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Posts Tagged ‘Yale University’

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Timothy Dwight died (of cancer) 1/11/1817 at New Haven, CT.  He was a grandson of Jonathan Edwards, became a Congregational minister, and was a personal friend of George Washington.  He began reading the Bible at four and matriculated at Yale at age 13.  He published an 11-volume Conquest of Canaan (1785), received a Doctor of Divinity degree (Princeton 1787), and became president of Yale University (1795). He also helped found Andover Theological Seminary (first New England seminary 1809).  He had been born 5/14/1752 at Northampton, MA.

Dwight is remembered today as the author of “I Love Thy Kingdom Lord” – believed to be the oldest hymn (by an American) still in common use.  It is one of his 72 known hymns (first two stanza below).

“I love Thy kingdom, Lord, The house of Thine abode,

The church our blessed Redeemer saved With His own precious blood.

“I love Thy church, O God. Her walls before Thee stand,

Dear as the apple of Thine eye, And written on Thy hand.”

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ON-this-DATE   

5/14/1752, Timothy Dwight was born at Northampton,

Massachusetts.  He was a Congregationalist and a grandson

of the famous Jonathan Edwards.  Dwight was a state legislator,

a chaplain in the Continental Army, and a minister of the

Gospel of Jesus Christ.  In 1795 (when he was 43) he became

the president of Yale University.  He remained in this position

until his death at age 64.  In 1800 he wrote the hymn “I Love

Thy Kingdom, Lord.”  Dwight published a revision of Watts

Psalms and added 33 of his own hymns. He helped lead a revival

at Yale, in which he saw 75 of their 230 students converted to Christ. 

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My faith looks up to Thee,
Thou Lamb of Calvary, Savior divine!
Now hear me while I pray, take all my guilt away,
O let me from this day be wholly Thine!

May Thy rich grace impart
Strength to my fainting heart, my zeal inspire!
As Thou hast died for me, O may my love to Thee,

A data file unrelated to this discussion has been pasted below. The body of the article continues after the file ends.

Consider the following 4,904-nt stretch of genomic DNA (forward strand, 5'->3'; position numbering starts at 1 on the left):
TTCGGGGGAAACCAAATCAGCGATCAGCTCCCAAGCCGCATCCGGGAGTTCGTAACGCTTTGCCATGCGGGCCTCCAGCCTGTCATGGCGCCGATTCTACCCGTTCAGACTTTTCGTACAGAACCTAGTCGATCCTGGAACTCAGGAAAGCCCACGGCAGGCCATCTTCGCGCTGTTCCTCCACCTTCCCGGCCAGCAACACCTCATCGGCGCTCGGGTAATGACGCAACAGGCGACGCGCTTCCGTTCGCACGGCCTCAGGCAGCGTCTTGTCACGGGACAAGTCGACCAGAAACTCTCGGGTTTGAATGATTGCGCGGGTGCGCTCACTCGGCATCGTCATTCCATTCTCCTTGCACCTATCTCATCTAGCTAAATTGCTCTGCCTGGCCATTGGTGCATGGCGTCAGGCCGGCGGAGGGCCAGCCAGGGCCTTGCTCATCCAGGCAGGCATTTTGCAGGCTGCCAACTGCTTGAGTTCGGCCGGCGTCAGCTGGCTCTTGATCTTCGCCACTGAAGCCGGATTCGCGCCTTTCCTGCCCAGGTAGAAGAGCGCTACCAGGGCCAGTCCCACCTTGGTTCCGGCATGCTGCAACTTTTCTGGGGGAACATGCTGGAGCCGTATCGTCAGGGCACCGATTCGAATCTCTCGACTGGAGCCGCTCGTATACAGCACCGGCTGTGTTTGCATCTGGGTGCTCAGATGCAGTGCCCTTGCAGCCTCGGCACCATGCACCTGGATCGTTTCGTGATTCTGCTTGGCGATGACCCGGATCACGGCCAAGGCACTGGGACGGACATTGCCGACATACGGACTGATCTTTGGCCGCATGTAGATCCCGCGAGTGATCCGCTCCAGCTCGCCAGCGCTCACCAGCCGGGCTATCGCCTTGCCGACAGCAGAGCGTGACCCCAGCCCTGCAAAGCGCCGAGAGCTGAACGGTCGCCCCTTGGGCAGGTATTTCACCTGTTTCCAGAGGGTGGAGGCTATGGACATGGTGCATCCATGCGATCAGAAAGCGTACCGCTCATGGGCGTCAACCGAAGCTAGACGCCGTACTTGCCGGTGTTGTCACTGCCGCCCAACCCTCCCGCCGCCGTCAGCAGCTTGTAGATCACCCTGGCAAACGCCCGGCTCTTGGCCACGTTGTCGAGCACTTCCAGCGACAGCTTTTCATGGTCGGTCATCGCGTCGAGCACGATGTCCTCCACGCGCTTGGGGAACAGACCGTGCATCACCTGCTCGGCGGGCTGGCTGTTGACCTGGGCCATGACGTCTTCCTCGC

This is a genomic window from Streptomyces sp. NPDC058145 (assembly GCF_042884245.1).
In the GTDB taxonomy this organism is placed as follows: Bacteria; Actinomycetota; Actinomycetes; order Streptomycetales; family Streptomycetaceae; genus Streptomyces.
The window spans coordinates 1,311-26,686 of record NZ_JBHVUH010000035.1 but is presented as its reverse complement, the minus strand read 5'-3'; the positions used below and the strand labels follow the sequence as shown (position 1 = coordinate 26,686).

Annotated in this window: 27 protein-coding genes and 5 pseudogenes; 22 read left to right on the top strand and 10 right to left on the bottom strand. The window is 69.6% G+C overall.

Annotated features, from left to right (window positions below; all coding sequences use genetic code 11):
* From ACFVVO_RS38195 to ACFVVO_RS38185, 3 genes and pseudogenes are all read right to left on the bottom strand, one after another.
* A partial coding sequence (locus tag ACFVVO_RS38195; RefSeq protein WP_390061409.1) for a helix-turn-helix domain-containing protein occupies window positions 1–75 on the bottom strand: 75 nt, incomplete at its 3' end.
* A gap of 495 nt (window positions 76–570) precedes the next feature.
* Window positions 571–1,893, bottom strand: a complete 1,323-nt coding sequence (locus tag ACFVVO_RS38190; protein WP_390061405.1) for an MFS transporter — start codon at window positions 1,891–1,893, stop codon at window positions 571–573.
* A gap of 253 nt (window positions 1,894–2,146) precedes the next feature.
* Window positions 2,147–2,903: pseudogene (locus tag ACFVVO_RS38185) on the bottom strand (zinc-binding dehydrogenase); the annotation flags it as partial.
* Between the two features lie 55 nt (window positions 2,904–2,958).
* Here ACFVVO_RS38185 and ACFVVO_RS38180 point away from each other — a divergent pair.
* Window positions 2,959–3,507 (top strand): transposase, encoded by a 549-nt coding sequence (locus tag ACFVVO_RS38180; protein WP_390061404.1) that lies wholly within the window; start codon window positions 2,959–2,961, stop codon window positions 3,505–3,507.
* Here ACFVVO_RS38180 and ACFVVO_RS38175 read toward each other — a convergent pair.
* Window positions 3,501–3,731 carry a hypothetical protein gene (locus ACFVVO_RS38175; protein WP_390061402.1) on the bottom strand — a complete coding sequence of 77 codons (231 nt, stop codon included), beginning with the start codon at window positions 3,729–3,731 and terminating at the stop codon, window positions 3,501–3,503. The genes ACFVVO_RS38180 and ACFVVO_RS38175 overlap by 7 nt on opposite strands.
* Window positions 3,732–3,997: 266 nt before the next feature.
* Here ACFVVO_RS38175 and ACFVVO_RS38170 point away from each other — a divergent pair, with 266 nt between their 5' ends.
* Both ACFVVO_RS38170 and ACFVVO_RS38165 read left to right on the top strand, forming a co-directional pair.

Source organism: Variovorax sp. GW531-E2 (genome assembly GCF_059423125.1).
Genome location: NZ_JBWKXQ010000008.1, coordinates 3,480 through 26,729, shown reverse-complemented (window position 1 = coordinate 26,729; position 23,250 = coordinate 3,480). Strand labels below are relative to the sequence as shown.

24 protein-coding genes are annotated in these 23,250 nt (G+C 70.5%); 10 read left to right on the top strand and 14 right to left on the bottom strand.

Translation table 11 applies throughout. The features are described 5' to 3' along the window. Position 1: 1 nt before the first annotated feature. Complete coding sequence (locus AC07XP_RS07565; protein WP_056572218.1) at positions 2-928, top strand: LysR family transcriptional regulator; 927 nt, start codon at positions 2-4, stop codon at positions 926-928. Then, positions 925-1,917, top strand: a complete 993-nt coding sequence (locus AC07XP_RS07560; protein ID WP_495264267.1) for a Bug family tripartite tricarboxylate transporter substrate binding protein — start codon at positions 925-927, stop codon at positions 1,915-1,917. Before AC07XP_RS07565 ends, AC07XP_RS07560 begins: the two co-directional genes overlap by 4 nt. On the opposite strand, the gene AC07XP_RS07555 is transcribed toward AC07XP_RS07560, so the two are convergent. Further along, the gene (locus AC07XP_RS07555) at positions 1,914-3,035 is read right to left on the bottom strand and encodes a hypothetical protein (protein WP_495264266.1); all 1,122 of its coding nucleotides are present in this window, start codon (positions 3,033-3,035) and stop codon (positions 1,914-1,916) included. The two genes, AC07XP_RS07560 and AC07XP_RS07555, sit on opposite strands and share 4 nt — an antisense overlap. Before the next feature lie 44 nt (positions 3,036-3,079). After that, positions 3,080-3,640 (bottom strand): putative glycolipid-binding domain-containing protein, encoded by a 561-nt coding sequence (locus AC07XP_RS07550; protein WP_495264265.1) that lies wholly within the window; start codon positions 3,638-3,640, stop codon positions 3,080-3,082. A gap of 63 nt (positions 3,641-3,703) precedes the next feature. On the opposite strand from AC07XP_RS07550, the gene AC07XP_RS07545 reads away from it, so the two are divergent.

Pure warm, and changeless be, a living fire!

While life’s dark maze I tread,
And griefs around me spread, be Thou my Guide;
Bid darkness turn to day, wipe sorrow’s tears away,
Nor let me ever stray from Thee aside.

When ends life’s transient dream,
When death’s cold sullen stream over me roll;
Blest Savior, then in love, fear and distrust remove;
O bear me safe above, a ransomed soul! 

Ray Palmer died 3/29/1887, at Newark, New Jersey.  Palmer attended Phillips Andover Academy (he and Oliver Wendell Holmes were classmates there) and Yale University.  He taught at a young ladies’ school (New York) and at a ladies’ college (Connecticut).  Later Palmer was ordained a Congregational minister (1835) and pastored in Bath, Maine and Albany, New York.

Palmer wrote the above lyrics about the time he graduated from Yale (21 years of age).  It is said that Mason (a couple of years later) met Palmer on a street in Boston, and asked him to write something for a new hymnal.  Palmer gave him these words.  Mason is reported to have told Palmer, “You may live many years and do many good things, but I think you will be best known to posterity as the author of “My Faith Looks Up to Thee,” a correct prophesy.  Song has been translated into over twenty (20) languages.  Ray was born 11/12/1808, at Little Compton, Rhode Island.

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